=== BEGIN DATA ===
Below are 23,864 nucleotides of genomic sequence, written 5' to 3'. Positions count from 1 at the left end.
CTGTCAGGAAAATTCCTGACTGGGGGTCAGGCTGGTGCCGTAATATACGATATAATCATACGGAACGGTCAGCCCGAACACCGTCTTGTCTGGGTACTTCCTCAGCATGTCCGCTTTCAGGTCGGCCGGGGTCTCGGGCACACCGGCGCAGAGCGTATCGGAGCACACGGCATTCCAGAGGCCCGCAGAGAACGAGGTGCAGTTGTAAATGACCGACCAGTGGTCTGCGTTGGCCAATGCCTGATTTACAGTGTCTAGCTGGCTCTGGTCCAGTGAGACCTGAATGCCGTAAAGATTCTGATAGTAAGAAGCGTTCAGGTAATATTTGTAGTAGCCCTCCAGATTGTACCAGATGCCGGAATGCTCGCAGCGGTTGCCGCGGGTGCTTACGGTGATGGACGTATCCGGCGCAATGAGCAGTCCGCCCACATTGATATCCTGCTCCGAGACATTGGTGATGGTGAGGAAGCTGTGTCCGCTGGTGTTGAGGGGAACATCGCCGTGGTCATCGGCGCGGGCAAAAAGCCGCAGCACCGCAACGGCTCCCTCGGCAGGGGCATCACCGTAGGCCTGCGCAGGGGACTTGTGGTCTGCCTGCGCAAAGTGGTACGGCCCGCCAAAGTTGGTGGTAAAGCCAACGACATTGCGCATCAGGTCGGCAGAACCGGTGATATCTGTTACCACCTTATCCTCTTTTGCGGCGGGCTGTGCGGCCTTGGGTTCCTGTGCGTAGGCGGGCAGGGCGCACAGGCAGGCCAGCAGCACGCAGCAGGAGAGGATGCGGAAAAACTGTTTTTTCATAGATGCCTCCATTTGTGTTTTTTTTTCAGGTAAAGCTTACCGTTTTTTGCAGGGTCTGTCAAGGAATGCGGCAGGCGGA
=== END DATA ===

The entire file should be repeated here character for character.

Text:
Below are 23,864 nucleotides of genomic sequence, written 5' to 3'. Positions count from 1 at the left end.
CTGTCAGGAAAATTCCTGACTGGGGGTCAGGCTGGTGCCGTAATATACGATATAATCATACGGAACGGTCAGCCCGAACACCGTCTTGTCTGGGTACTTCCTCAGCATGTCCGCTTTCAGGTCGGCCGGGGTCTCGGGCACACCGGCGCAGAGCGTATCGGAGCACACGGCATTCCAGAGGCCCGCAGAGAACGAGGTGCAGTTGTAAATGACCGACCAGTGGTCTGCGTTGGCCAATGCCTGATTTACAGTGTCTAGCTGGCTCTGGTCCAGTGAGACCTGAATGCCGTAAAGATTCTGATAGTAAGAAGCGTTCAGGTAATATTTGTAGTAGCCCTCCAGATTGTACCAGATGCCGGAATGCTCGCAGCGGTTGCCGCGGGTGCTTACGGTGATGGACGTATCCGGCGCAATGAGCAGTCCGCCCACATTGATATCCTGCTCCGAGACATTGGTGATGGTGAGGAAGCTGTGTCCGCTGGTGTTGAGGGGAACATCGCCGTGGTCATCGGCGCGGGCAAAAAGCCGCAGCACCGCAACGGCTCCCTCGGCAGGGGCATCACCGTAGGCCTGCGCAGGGGACTTGTGGTCTGCCTGCGCAAAGTGGTACGGCCCGCCAAAGTTGGTGGTAAAGCCAACGACATTGCGCATCAGGTCGGCAGAACCGGTGATATCTGTTACCACCTTATCCTCTTTTGCGGCGGGCTGTGCGGCCTTGGGTTCCTGTGCGTAGGCGGGCAGGGCGCACAGGCAGGCCAGCAGCACGCAGCAGGAGAGGATGCGGAAAAACTGTTTTTTCATAGATGCCTCCATTTGTGTTTTTTTTTCAGGTAAAGCTTACCGTTTTTTGCAGGGTCTGTCAAGGAATGCGGCAGGCGGA